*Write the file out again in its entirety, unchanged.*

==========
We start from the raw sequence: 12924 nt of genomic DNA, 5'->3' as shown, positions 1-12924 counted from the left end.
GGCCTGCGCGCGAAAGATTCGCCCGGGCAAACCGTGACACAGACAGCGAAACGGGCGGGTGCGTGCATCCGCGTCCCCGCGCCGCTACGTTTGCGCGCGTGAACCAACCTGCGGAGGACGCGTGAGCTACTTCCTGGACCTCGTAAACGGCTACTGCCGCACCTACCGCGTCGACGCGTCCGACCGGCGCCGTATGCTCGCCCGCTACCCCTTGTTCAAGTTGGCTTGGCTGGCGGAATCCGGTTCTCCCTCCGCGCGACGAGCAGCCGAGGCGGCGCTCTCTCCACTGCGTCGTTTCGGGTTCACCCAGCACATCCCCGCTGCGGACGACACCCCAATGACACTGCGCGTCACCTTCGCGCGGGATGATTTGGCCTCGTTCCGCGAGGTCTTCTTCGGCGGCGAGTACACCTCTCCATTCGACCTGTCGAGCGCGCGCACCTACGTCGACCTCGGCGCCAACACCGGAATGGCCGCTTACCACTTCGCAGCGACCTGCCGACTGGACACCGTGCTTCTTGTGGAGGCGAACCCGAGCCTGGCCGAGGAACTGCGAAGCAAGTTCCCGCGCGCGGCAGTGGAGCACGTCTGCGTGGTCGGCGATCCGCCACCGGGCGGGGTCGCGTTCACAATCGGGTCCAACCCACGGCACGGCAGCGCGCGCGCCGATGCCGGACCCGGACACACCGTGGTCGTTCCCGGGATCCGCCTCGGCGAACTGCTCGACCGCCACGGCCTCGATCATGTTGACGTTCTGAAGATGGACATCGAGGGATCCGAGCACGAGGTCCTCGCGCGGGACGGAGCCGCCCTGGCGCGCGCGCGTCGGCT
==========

We start from the raw sequence: 12924 nt of genomic DNA, 5'->3' as shown, positions 1-12924 counted from the left end.
GGCCTGCGCGCGAAAGATTCGCCCGGGCAAACCGTGACACAGACAGCGAAACGGGCGGGTGCGTGCATCCGCGTCCCCGCGCCGCTACGTTTGCGCGCGTGAACCAACCTGCGGAGGACGCGTGAGCTACTTCCTGGACCTCGTAAACGGCTACTGCCGCACCTACCGCGTCGACGCGTCCGACCGGCGCCGTATGCTCGCCCGCTACCCCTTGTTCAAGTTGGCTTGGCTGGCGGAATCCGGTTCTCCCTCCGCGCGACGAGCAGCCGAGGCGGCGCTCTCTCCACTGCGTCGTTTCGGGTTCACCCAGCACATCCCCGCTGCGGACGACACCCCAATGACACTGCGCGTCACCTTCGCGCGGGATGATTTGGCCTCGTTCCGCGAGGTCTTCTTCGGCGGCGAGTACACCTCTCCATTCGACCTGTCGAGCGCGCGCACCTACGTCGACCTCGGCGCCAACACCGGAATGGCCGCTTACCACTTCGCAGCGACCTGCCGACTGGACACCGTGCTTCTTGTGGAGGCGAACCCGAGCCTGGCCGAGGAACTGCGAAGCAAGTTCCCGCGCGCGGCAGTGGAGCACGTCTGCGTGGTCGGCGATCCGCCACCGGGCGGGGTCGCGTTCACAATCGGGTCCAACCCACGGCACGGCAGCGCGCGCGCCGATGCCGGACCCGGACACACCGTGGTCGTTCCCGGGATCCGCCTCGGCGAACTGCTCGACCGCCACGGCCTCGATCATGTTGACGTTCTGAAGATGGACATCGAGGGATCCGAGCACGAGGTCCTCGCGCGGGACGGAGCCGCCCTGGCGCGCGCGCGTCGGCT